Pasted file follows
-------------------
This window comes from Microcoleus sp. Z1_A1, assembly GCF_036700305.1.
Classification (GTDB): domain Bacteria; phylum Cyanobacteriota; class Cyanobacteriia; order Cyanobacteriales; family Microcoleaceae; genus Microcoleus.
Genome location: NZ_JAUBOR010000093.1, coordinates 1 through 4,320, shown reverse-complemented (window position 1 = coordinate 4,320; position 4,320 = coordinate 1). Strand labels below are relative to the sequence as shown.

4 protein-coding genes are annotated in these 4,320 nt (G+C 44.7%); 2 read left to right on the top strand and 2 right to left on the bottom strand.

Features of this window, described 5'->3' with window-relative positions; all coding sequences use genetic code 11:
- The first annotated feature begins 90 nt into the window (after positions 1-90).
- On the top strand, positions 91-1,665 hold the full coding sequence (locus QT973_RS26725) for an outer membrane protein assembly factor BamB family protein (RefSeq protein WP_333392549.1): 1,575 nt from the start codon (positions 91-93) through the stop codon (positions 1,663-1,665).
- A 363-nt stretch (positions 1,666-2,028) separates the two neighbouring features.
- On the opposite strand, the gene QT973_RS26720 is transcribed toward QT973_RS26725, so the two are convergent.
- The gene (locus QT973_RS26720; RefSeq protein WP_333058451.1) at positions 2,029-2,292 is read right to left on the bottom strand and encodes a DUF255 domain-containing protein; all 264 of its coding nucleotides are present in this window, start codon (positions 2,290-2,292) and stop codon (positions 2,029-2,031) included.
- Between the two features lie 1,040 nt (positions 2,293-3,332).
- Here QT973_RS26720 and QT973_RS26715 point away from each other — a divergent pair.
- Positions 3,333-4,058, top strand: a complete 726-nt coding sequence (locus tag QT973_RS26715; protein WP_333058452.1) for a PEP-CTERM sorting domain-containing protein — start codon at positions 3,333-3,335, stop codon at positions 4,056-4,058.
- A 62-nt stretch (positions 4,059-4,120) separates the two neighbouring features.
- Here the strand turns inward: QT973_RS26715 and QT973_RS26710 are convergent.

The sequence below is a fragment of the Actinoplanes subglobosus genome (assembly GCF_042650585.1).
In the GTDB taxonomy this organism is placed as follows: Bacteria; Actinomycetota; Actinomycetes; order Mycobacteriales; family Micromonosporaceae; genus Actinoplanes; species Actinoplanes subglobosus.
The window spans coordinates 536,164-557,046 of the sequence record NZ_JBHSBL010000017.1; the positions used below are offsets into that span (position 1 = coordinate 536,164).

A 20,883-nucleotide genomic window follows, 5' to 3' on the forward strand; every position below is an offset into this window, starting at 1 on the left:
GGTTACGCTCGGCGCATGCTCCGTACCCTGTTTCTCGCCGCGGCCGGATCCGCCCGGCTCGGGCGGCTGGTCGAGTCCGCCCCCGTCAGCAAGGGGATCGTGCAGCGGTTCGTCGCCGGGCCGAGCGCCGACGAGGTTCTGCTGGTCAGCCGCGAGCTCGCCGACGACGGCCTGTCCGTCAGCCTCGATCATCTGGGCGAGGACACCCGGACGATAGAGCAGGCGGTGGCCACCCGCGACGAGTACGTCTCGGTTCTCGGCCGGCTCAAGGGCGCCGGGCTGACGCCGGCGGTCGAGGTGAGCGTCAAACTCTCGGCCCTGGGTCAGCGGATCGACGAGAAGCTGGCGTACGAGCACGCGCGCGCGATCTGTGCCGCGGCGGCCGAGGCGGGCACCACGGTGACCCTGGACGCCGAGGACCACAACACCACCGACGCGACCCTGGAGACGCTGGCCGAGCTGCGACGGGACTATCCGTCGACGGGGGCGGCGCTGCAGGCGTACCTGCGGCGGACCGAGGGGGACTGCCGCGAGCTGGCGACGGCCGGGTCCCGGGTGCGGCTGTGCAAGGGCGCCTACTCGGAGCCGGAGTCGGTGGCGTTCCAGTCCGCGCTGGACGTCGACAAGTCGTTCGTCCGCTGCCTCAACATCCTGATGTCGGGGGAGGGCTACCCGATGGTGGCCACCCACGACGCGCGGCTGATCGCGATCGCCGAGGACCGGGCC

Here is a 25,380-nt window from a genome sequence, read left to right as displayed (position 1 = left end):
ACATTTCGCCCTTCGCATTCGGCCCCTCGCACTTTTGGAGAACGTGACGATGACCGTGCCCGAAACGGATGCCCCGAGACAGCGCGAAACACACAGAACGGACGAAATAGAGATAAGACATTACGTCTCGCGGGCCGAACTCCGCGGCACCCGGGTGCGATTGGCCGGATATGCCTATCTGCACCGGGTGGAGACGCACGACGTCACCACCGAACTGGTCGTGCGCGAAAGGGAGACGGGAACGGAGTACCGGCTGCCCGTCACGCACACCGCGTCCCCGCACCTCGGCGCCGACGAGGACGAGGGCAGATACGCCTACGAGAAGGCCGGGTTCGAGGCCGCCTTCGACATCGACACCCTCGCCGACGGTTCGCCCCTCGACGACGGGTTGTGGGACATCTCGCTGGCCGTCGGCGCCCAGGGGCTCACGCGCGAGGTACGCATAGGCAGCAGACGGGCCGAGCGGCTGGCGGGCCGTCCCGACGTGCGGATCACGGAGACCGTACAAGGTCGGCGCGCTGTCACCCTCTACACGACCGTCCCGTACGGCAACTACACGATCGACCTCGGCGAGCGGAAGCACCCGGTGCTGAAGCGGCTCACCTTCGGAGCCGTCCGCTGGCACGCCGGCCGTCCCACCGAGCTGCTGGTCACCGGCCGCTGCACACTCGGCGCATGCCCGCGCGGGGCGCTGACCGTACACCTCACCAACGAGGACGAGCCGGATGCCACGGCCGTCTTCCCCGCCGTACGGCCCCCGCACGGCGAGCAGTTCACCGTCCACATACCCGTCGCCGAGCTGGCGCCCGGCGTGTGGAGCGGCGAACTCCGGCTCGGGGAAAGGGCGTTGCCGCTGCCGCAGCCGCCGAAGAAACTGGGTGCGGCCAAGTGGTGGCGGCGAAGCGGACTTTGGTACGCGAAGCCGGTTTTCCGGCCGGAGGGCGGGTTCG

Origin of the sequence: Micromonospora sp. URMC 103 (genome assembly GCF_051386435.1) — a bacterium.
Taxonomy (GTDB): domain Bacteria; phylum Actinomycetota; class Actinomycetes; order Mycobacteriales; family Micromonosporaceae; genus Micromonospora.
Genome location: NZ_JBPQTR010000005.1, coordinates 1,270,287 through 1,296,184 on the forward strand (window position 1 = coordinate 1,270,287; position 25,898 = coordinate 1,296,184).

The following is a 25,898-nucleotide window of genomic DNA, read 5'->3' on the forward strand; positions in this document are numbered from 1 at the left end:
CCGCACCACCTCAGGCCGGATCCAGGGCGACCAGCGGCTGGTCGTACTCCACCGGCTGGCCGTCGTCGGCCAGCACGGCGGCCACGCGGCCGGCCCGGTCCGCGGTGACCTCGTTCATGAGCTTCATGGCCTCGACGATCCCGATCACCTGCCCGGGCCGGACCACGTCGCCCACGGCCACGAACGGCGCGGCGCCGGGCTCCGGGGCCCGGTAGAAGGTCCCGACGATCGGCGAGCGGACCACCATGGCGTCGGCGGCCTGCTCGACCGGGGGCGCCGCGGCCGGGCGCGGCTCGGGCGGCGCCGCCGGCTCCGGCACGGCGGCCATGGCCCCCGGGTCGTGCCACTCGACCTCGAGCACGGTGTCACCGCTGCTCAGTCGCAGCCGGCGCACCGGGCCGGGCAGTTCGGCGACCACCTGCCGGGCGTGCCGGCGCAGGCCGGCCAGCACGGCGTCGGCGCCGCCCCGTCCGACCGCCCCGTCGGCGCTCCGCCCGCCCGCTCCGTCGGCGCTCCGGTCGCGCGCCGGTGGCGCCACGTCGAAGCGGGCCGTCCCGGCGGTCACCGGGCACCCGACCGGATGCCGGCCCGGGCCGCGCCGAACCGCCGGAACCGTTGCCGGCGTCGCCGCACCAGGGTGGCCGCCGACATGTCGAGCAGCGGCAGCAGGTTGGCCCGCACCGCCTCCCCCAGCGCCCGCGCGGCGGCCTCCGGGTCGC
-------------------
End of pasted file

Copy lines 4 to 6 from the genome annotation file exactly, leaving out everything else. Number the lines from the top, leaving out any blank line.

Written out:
4 protein-coding genes are annotated in these 4,320 nt (G+C 44.7%); 2 read left to right on the top strand and 2 right to left on the bottom strand.

Features of this window, described 5'->3' with window-relative positions; all coding sequences use genetic code 11:
- The first annotated feature begins 90 nt into the window (after positions 1-90).